All the fanfare and the long list of international dignitaries could not conceal the very significant and conspicuous absence of the key leaders of Western Europe. Those who weren't invited or didn't attend are now with Erdogan in Brussels for the July 11-12 NATO summit, which is expected to be the first real test of Erdogan's foreign policy leanings.

Marc Pierini, a former Turkish ambassador to the European Union and a respected analyst, said the ties between Turkey and the EU have reached an irreversible point.

“There is no doubt in Europe (and possibly in Ankara too) that the bridges between Turkey and the EU have been burned — both on substance, with the massive deterioration of the rule of law in Turkey and at the personal level, with Erdogan’s repeated assaults on EU leaders in the past year and a half. No warm embraces can be expected on the margins of the NATO summit,” Pierini wrote in a July 9 piece for the Carnegie Middle East Center.

Pierini is certain that EU leaders didn’t welcome Erdogan’s executive presidency, yet he is unsure what the new era will bring to Turkey’s foreign policy. “The foreign and security policy that Erdogan will be able to conduct is difficult to predict. It will almost certainly prove to be a delicate juggling act, with vast implications for the United States, Russia, the European Union and the Middle East," he wrote.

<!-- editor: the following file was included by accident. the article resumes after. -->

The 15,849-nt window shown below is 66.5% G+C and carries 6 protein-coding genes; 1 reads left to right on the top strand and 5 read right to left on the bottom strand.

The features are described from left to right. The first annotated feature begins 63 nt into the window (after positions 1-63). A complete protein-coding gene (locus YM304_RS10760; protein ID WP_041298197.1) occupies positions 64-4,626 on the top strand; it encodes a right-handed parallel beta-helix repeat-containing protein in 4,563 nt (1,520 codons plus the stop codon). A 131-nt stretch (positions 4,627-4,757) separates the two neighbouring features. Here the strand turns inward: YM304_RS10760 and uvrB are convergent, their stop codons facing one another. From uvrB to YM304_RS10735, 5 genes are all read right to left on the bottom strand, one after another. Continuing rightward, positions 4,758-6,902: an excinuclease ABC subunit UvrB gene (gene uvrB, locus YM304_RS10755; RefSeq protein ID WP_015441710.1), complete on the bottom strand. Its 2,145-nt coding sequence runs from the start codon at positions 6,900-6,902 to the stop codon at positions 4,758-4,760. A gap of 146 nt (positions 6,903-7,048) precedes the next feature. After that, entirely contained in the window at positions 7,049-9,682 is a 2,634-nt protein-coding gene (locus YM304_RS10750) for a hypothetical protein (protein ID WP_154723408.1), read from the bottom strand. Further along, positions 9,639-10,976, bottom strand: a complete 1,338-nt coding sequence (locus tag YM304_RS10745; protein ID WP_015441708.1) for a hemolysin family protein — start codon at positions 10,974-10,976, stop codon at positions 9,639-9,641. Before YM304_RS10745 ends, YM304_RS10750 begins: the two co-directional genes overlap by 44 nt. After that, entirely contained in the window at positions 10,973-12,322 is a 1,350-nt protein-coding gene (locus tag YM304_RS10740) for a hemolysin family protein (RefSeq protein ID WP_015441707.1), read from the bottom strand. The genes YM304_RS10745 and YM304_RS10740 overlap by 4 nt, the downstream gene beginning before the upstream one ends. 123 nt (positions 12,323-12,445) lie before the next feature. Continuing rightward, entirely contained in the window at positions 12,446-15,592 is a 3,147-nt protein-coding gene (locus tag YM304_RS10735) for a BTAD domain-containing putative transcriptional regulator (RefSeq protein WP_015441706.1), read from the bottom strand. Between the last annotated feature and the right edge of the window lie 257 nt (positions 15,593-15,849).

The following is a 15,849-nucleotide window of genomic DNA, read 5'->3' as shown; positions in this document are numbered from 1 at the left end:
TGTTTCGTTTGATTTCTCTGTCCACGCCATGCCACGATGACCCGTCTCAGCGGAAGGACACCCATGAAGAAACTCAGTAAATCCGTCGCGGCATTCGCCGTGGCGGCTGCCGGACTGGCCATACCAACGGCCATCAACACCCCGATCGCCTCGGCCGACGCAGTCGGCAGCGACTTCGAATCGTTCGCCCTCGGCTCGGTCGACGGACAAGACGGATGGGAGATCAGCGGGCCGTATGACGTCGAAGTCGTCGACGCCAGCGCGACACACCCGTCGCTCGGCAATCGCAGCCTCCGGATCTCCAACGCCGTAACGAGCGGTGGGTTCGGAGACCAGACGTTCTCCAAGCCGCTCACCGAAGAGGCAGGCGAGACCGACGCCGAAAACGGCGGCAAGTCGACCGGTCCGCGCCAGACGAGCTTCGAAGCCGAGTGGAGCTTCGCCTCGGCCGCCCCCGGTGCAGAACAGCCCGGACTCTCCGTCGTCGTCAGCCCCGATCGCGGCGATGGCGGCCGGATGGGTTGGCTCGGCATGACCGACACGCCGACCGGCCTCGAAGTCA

An important and controversial agenda item at the NATO summit will be Turkey’s procurement of Russian S-400 missile defense systems, which are said to be incompatible with NATO systems, making it unthinkable for a NATO member country to acquire them. The deal endangers the purchase of 100 US-made F-35 stealth aircraft, and Congress appears outraged by Erdogan’s insistence on the Russian deal. Analysts tend to think that at Brussels, the United States and NATO might raise to Erdogan the question, "Whose side are you on?"

There are numerous analyses, tainted by wishful thinking, that expect Erdogan to be cornered and thereby weakened by the Western world. Although it's apparent that Erdogan is walking a tightrope, it's too far-fetched to think of this NATO summit as a match point for his (and therefore Turkey’s) stature in the trans-Atlantic alliance.